Was there really any other choice for an investment manager for the city-sponsored Startup PHL Seed Fund but First Round Capital?
That's the West Philadelphia firm picked by the Philadelphia Industrial Development Corp. to invest $6 million in information technology start-ups either based in or with significant operations in the city.
After all, what has become one of the nation's most active venture capital firms moved its headquarters from West Conshohocken into the city last August and launched the Dorm Room Fund in the fall to invest in companies started by area college students.
In fact, First Round Capital was one of three finalists considered by a group of outside advisers assembled by PIDC to evaluate proposals, according to PIDC president John Grady.
The others were DreamIt Ventures, which operates business accelerator programs in Philadelphia, New York, Israel, and Austin, Texas; and a team of Safeguard Scientifics Inc. and Ben Franklin Technology Partners of Southeastern Pennsylvania.
Firms had to be willing to match $3 million that PIDC committed from its revolving loan capital.
In the end, First Round was a unanimous choice, Grady said. "There's no one better in the country in terms of experience and reputation," he said.
So once again, there was Mayor Nutter at City Hall Tuesday introducing Josh Kopelman, cofounder of First Round Capital, calling him a "vocal champion" of the city's start-up community.
The $6 million from the 10-year Startup PHL Seed Fund will be invested over the next three years with an average investment size of $500,000, Kopelman said. First Round will wave its management fee to run the fund.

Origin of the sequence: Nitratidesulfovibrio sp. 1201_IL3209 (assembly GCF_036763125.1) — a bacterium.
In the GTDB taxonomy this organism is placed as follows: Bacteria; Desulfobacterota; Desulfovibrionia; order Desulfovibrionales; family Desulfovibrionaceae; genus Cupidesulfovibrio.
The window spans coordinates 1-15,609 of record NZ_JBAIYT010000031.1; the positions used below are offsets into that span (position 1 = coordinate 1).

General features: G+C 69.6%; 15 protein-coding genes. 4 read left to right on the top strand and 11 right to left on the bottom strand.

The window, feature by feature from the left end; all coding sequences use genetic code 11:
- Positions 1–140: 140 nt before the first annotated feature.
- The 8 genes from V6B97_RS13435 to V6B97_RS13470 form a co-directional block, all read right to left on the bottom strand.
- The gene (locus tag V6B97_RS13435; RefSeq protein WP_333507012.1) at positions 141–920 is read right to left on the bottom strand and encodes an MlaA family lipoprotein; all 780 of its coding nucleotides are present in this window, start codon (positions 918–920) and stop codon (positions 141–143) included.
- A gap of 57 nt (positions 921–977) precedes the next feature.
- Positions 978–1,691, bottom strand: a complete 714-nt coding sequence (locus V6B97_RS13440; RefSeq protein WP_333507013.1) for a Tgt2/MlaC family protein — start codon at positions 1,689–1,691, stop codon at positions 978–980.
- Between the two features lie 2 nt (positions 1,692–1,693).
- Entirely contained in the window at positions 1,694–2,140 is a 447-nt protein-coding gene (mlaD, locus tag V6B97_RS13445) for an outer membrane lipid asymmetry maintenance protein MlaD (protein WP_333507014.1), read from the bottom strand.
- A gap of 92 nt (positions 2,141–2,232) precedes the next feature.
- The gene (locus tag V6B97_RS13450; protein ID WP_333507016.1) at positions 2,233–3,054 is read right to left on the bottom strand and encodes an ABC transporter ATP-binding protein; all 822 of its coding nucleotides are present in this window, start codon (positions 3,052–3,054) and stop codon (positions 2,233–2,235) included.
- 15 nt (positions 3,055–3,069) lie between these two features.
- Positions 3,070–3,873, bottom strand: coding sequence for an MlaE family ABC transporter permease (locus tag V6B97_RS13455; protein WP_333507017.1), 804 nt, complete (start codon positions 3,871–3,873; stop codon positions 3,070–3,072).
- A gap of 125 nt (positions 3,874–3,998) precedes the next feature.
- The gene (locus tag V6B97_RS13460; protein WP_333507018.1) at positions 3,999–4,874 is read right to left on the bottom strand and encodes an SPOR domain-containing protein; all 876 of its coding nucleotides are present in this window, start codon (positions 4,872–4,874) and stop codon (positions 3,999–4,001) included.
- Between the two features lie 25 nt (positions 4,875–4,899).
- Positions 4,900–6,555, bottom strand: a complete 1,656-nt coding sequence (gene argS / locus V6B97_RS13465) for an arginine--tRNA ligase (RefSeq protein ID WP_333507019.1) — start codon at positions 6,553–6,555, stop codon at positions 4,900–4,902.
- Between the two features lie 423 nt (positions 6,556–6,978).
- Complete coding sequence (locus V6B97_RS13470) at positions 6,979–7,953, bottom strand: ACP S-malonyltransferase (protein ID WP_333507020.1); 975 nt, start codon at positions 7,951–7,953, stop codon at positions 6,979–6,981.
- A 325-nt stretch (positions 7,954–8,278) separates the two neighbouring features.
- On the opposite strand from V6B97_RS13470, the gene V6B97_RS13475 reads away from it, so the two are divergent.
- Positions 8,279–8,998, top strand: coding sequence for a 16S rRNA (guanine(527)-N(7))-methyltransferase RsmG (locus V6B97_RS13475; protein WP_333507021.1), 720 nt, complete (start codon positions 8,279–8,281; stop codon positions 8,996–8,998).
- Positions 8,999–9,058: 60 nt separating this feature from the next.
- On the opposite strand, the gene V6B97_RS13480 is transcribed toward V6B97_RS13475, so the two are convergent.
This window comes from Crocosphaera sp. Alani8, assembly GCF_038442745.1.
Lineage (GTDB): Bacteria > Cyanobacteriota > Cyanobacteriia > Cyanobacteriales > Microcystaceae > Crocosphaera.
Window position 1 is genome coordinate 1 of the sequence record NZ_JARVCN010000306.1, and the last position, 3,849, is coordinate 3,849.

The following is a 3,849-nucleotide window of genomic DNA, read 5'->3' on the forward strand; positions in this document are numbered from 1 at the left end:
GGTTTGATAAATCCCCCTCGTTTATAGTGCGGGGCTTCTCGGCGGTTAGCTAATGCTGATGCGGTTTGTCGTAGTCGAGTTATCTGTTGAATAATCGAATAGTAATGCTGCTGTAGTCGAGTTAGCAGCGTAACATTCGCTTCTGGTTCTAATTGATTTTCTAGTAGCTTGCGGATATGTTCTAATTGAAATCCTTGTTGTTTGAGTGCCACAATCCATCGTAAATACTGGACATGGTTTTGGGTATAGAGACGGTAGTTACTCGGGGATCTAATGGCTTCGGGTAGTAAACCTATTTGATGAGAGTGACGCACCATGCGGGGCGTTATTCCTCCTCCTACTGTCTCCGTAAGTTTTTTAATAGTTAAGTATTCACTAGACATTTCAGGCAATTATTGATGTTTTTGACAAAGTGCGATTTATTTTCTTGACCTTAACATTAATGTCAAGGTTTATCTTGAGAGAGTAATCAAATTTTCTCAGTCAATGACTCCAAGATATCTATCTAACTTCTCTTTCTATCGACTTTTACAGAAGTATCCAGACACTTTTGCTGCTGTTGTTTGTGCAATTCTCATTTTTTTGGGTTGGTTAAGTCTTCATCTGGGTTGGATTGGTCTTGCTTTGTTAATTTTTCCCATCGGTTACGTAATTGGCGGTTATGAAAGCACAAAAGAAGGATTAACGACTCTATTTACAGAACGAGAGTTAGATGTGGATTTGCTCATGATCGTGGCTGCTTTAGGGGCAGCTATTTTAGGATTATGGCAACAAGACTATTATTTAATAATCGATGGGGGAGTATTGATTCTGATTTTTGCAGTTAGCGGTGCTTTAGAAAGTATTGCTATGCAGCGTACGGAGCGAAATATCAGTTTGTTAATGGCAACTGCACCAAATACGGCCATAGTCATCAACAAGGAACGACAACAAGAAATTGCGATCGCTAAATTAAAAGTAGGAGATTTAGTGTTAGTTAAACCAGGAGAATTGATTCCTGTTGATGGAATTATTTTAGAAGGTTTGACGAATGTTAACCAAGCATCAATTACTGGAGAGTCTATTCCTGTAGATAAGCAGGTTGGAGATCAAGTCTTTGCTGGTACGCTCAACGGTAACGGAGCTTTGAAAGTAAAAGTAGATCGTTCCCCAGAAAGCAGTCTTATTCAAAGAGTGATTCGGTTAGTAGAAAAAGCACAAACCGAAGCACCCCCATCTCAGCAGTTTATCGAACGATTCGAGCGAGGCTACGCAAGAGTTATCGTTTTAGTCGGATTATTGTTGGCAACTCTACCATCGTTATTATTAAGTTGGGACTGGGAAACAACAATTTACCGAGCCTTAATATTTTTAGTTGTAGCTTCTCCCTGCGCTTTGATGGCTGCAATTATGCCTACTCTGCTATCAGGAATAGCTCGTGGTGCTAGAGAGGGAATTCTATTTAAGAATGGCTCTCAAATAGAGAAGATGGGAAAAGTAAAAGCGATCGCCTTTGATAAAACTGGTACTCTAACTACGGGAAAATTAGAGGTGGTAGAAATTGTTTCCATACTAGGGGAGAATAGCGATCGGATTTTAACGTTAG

Yes, that's a small amount of money. But small sums can tie tech start-ups to a region long enough for them to add employees to the point where it becomes expensive to relocate everyone, Kopelman said. In First Round's experience, that cutoff is about 15 employees.
Companies that accept money from the Startup PHL Seed Fund must agree to keep their operations in the city for 18 to 24 months, Kopelman said. After that, they're free to move wherever they feel they must to benefit their business.
AdMob, Invite Media, Milo and Warby Parker were all started in Philadelphia by alumni of Kopelman's alma mater, Wharton. All left the city after raising money from out-of-town investors, he said, and wound up creating a collective $1 billion in market value.
Besides losing some dynamic companies, Philadelphia lost a set of repeat entrepreneurs. Many of those company founders have started new ventures, Kopelman said. None are based in Philadelphia.
The good thing for Philadelphia is that one of the savviest tech investors on any coast is working to change that migratory pattern.